National Fisherman

October 10, 2013 — The Monterey Bay Aquarium's Seafood Watch program has "red listed" shrimp caught in Louisiana state waters. The state stands alone among Gulf of Mexico and South Atlantic states in the enforcement of the federal requirements to use Turtle Excluder Devices (TEDs), which according to studies have proved effective in reducing sea turtle deaths and allowing their populations to begin a slow recovery.

Turtle excluder devices enable sea turtles, and other bycatch, caught in fishing nets to escape through special openings. Turtles sometimes are swept up into the fine mesh of a shrimper's net and drown when unable to escape.

Under a 1987 state law backed by the Louisiana Shrimp Association, Louisiana officials are forbidden from enforcing TED requirements.

In 2010, as the Deepwater Horizon incident unfolded, a bill was put before Gov. Bobby Jindal to repealed the prohibition of the Department of Wildlife and Fisheries enforcement of federal turtle excluder device laws for fishermen in state's waters.

Introduced by Representative Eddie Lambert, House Bill 1334 passed both houses with little opposition but never made it off the governor's desk.

"Avoid" Listing Solely on Harvesting Techniques

The Seafood Watch rating categories include: Super Green – Healthy for People and Oceans, Green – Best Choices, Yellow – Good Alternatives and Red – Avoid. Currently all Gulf shrimp is rated yellow. The new "red listing" for Louisiana landed shrimp will mean "Avoid: Take a pass on this items for now. They are caught or farmed in ways that harm other marine life or the environment."

The new listing by Seafood Watch is not based on sustainability, but solely on harvesting practices. The failure of many Louisiana shrimpers to use TED's, resulting in the "Avoid" listing by Seafood Watch may damage public perception of Louisiana caught shrimp, as well as result in the loss of millions of dollars for state businesses.

During the past three years environmental groups have negotiated with various Louisiana state agencies and officials to try to implement a bycatch law. The state has yet to find an effective way to address concerns satisfying all parties involved.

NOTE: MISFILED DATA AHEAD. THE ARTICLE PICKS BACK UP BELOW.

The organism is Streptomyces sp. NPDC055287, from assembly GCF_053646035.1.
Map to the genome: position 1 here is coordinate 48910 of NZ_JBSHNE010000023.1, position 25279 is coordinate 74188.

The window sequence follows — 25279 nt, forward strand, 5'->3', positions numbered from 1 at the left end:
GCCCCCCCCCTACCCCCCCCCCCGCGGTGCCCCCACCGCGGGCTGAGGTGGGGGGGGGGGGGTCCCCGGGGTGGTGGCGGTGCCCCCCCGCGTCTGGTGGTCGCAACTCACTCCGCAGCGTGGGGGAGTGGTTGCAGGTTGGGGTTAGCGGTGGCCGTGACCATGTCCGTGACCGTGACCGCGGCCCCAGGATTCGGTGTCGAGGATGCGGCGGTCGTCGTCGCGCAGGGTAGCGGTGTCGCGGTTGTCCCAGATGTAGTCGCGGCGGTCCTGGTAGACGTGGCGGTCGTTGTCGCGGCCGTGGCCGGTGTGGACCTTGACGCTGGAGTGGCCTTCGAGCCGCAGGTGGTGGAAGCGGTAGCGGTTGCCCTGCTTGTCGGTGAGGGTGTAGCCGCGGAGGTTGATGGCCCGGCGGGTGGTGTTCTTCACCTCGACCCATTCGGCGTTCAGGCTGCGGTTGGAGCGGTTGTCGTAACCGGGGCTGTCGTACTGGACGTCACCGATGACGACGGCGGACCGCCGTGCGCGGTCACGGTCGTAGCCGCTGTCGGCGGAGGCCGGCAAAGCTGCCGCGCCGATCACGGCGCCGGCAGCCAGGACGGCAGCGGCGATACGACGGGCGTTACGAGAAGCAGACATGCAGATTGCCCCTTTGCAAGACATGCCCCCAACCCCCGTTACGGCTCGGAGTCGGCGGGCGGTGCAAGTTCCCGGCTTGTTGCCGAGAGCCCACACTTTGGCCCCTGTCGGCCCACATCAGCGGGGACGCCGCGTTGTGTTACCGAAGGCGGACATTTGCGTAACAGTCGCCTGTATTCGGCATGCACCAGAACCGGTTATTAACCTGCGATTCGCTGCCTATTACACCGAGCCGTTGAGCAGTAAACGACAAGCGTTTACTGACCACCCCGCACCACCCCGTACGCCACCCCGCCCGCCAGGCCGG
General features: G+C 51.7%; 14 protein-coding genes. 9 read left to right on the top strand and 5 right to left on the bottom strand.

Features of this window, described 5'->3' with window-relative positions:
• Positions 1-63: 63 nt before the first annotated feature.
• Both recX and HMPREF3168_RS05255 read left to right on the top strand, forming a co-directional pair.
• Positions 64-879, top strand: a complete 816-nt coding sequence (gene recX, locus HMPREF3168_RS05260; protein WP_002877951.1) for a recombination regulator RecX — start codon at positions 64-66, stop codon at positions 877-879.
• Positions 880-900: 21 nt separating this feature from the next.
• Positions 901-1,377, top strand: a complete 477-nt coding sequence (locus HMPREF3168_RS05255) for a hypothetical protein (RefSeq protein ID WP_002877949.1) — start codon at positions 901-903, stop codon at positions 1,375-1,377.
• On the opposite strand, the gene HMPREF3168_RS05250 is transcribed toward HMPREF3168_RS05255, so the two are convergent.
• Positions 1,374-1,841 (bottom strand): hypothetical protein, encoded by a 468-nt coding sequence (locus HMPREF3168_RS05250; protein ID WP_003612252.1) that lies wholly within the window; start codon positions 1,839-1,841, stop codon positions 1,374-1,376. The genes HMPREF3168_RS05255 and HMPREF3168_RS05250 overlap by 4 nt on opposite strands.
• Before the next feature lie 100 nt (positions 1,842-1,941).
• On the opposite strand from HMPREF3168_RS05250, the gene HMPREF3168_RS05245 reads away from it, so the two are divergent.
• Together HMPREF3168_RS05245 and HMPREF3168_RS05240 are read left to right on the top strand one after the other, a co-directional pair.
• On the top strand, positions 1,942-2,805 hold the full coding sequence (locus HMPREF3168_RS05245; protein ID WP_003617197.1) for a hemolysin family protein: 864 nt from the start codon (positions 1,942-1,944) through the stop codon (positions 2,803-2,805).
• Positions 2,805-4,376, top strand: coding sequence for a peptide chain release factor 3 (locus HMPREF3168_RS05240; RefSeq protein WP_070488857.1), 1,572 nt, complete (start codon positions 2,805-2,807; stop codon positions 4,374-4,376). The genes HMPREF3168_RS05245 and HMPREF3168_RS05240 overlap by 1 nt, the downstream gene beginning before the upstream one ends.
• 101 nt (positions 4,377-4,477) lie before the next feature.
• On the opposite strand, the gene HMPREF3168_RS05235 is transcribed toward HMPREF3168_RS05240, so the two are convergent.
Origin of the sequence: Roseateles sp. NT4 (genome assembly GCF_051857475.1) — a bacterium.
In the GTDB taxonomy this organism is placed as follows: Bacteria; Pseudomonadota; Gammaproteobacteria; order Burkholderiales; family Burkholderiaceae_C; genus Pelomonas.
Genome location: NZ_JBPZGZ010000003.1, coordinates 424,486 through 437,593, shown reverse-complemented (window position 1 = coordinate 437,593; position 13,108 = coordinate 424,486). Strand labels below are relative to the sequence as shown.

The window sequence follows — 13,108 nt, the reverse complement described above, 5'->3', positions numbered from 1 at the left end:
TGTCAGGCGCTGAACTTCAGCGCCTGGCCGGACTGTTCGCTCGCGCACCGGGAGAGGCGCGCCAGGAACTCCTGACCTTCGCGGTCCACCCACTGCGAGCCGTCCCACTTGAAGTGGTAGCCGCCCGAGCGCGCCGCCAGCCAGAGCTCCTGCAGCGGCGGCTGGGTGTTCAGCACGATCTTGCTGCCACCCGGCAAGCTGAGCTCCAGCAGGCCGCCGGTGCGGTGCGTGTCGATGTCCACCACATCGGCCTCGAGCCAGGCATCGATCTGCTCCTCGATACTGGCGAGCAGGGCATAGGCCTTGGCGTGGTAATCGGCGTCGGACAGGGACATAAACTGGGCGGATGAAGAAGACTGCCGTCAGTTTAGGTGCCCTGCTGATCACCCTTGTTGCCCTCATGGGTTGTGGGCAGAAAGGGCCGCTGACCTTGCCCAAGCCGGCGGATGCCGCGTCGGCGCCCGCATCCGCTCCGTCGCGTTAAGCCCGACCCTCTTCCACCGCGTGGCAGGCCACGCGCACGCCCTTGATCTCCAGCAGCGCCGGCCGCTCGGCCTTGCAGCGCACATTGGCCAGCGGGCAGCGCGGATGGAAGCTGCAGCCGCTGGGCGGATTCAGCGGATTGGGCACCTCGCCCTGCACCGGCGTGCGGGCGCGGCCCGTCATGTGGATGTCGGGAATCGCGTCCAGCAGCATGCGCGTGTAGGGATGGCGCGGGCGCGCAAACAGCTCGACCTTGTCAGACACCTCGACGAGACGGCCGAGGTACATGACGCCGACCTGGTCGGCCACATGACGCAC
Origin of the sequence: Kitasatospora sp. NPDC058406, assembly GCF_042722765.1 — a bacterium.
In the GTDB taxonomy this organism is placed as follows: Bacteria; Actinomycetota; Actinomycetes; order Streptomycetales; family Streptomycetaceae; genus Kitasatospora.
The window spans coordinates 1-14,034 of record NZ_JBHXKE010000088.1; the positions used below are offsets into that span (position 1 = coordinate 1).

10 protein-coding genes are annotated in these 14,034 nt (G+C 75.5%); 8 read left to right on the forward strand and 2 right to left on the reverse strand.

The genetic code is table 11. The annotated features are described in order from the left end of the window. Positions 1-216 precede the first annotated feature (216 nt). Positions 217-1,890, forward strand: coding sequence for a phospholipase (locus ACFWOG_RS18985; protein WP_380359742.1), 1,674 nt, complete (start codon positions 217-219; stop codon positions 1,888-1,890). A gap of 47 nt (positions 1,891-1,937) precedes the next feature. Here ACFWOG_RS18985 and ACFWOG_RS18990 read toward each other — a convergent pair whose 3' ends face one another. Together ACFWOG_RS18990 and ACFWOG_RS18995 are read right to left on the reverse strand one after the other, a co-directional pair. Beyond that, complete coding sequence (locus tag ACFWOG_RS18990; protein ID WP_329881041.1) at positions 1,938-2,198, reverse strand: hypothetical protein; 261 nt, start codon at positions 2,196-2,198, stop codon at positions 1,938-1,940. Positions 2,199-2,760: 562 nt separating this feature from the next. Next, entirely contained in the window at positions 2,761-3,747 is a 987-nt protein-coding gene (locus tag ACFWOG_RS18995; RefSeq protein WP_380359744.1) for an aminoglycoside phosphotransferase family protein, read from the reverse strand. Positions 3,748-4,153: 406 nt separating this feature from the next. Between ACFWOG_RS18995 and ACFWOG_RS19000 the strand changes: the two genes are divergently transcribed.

Read the full story at Saving Seafood>>

National Fisherman Live

National Fisherman Live: 3/10/15

In this episode, Online Editor Leslie Taylor talks with Mike McLouglin, vice president of Dunlop Industrial and Protective Footwear.

National Fisherman Live: 2/24/15

In this episode:

March date set for disaster aid dispersal
Oregon LNG project could disrupt fishing
NOAA tweaks gear marking requirement
N.C. launches first commercial/recreational dock
Spiny lobster traps limits not well received

Inside the Industry

Alaska Gov. Bill Walker is required by state statute to appoint someone to the Board of Fisheries by today, Tuesday, May 19. However, his efforts to fill the seat have gone unfulfilled since he took office in January. The seven-member board serves as an in-state fishery management council for fisheries in state waters.

The resignation of Walker’s director of Boards and Commissions, Karen Gillis, fanned the flames of controversy late last week.

Read more...

Keith Decker, president and COO of High Liner Foods, will take over for the outgoing CEO, Harry Demone, who will assume the role as chairman of the board of directors. The Lunenburg, Nova Scotia-based seafood supplier boasts sales in excess of $310 million (American) for the first quarter of the year.

Read more...
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